When planning a trip to this exotic country, it’s a good idea to find out about the weather in Morocco and its seasons. Many travelers see Morocco as a place of eternal summer. However, in addition to an insanely hot summer, Morocco also has a milder winter season.
I would categorize Moroccan seasons into three parts: very hot summers, hot falls and springs, and warm winters. In Morocco, during the day, there is no such thing as a cold season, although it does cool down the most at night. As the country of Morocco covers a large territory, its temperature varies according to region. For example, Agadir is famous for its relatively constant temperature year-round. The weather doesn’t change as much as it does in other cities.
The seaside town of Essaouira has similar temperatures to Agadir, but it is often windy. Even on a hot day in Essaouira, travelers are often cooled by gusts of wind. The area around Marrakesh, along with the entire Sahara region, experience the most dramatic changes in climate. During the summers, the temperature can rise to as high as 50°C. During the winters, temperatures may drop from 20°C during the day to 4°C at night. In northern Morocco, the climate is more constant and in mountainous areas, it is always a little cooler.
In summary, the most ideal and versatile time to visit Morocco for all activities is spring and early summer in April, May, June, and autumn in September, October, and November.
The summer season in Morocco begins in the first half of May and lasts until the end of September. The peak of summer is mid-July through the end of August. This is the time when the weather is the least hospitable for Moroccan travel. During the day in Marrakesh, in its surroundings, and in areas closer to the desert, it can heat up to in excess of 50°C, while in the coastal part, it is generally a little cooler, averaging about 30-35°C.
Therefore, if you are going to Morocco during the summer peak season, I advise you to choose the seaside towns – Agadir, Taghazout, Essaouira, El Jadida, or others. The peak summer season is not the best time to tour the Sahara. However, tour buses are always air-conditioned, and trips to the desert are usually organized in the evenings when the heat has subsided a bit.
If you still decide to explore Marrakesh in the summer, plan to visit the monuments during the day and only dive into the city in the evening. Or take a tour during the day (to Ouzoud or Ourika Falls) and explore the city in the evening.
When the temperature in Morocco is only around 30°C, locals often wear warm weather clothes, because it is no longer hot! Although we Lithuanians don’t always have such weather ourselves in the summer. The spring and autumn seasons are ideal for trips to Morocco.
September, October, and November as well as March, April, and May grant travelers warm weather both during the day and in the evening. This time is ideal for sightseeing tours in Morocco, taking long rides through the desert, exploring the High Atlas Mountains, climbing the Toubkal, or doing other activities.
The winter season in Morocco lasts for a couple of months – starting in December and January and sometimes lasting until mid-February. While it may sound ridiculous for some to call 20°C the winter season, this number is deceptive. In the evening, the weather cools down and often drops to 4°C. Such temperature fluctuations are particularly common throughout Morocco, except in the Agadir region, which remains warm in winter evenings. Meanwhile, locals wear winter jackets and hats in Marrakesh, and it gets pretty cold.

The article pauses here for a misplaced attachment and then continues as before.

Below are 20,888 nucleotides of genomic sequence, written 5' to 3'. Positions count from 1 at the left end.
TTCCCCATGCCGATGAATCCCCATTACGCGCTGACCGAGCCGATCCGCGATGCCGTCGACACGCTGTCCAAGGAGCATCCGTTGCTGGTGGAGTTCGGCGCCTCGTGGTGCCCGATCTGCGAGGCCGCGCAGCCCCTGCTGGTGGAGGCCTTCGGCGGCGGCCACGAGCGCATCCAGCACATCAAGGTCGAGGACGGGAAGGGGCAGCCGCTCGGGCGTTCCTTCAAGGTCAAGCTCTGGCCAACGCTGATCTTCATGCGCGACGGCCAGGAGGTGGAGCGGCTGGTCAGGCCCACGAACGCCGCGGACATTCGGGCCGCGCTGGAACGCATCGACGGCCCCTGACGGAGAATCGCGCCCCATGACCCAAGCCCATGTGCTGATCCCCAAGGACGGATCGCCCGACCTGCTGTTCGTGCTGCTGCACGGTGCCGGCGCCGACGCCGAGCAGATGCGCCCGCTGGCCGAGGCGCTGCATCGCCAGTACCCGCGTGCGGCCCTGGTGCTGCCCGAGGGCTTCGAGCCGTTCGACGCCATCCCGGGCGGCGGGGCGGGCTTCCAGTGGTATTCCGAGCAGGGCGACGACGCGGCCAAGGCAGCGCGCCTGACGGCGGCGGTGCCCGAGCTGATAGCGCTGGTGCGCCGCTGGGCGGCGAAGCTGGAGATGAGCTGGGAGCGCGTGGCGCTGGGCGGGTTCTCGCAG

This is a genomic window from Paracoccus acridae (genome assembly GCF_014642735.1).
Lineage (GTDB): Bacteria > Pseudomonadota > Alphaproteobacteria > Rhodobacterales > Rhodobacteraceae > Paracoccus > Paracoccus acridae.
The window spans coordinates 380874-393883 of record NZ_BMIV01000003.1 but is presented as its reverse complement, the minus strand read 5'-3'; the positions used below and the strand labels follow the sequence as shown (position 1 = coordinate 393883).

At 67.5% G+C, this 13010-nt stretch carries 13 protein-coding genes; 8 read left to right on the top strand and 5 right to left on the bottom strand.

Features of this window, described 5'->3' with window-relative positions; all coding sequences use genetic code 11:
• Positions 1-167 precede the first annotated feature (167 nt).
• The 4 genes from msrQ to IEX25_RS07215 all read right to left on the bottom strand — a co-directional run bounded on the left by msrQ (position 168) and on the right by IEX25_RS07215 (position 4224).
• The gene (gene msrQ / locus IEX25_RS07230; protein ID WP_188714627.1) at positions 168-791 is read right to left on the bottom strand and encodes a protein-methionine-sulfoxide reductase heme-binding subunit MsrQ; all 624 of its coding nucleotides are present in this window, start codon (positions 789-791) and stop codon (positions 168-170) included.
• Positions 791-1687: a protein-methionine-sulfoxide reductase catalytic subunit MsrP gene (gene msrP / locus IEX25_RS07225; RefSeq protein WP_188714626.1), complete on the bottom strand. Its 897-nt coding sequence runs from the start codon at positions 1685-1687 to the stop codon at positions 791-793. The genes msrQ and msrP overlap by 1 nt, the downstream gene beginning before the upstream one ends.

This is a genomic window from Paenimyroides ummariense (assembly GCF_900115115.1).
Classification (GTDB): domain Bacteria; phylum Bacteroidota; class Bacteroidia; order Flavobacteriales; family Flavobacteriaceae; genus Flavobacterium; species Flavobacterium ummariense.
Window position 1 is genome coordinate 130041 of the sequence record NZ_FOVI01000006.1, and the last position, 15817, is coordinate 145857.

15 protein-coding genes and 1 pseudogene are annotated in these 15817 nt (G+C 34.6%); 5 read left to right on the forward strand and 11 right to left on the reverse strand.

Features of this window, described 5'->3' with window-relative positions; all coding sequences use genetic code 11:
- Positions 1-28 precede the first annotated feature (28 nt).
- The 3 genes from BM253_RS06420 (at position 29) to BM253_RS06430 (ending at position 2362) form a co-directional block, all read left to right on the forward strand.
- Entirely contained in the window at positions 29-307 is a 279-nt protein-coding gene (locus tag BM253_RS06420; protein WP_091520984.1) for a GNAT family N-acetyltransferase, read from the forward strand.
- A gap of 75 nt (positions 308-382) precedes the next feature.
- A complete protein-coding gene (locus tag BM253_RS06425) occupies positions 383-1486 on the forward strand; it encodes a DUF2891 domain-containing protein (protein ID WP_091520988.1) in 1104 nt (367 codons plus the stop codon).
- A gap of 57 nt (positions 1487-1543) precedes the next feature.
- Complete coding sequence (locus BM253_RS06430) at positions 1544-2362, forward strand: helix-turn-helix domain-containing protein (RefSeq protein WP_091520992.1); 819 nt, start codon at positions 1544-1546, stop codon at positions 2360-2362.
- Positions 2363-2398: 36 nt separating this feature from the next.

The biggest problem in winter in Morocco is not the weather outside but inside. Most of the Moroccan buildings are adapted for the hot season. Thick walls, small windows, and marble floors cool the rooms. So, if you’re planning to travel around Morocco in the winter, don’t forget warm clothes for the evening and even woollen socks to walk around the cold hotel floors. If you go to the desert, gloves, a warm scarf, and a hat will come in handy – again, for the evenings, nights, and early mornings.
Snow – yes, it exists in the winter season in Morocco. However, only in certain areas – mostly in the mountains. One of the most Western places to experience winter in Morocco is the town of Ifran near Fez, which is more reminiscent of a Swiss resort than Morocco. Snow is exotic to Moroccans living in remote areas, some of whom have never seen it before. For more about snow in Morocco, check out the following article: Yes, there is snow in Morocco.
If you are visiting Marrakesh in the winter, there is more than one place for fun. The village of Oukaimeden near Marrakesh is the most popular place for locals during the snow season. We can even ski there (contact me for this activity). If you visit the village of Imlil, located at the foot of the highest peak in North Africa in winter, you will also see a lot of snow. Sometimes, though rarely, it snows in the Sahara Desert.
And what about the rainy season? It rarely rains in Morocco, sometimes in summer and winter. Therefore, you will not need an umbrella or a raincoat in Morocco.
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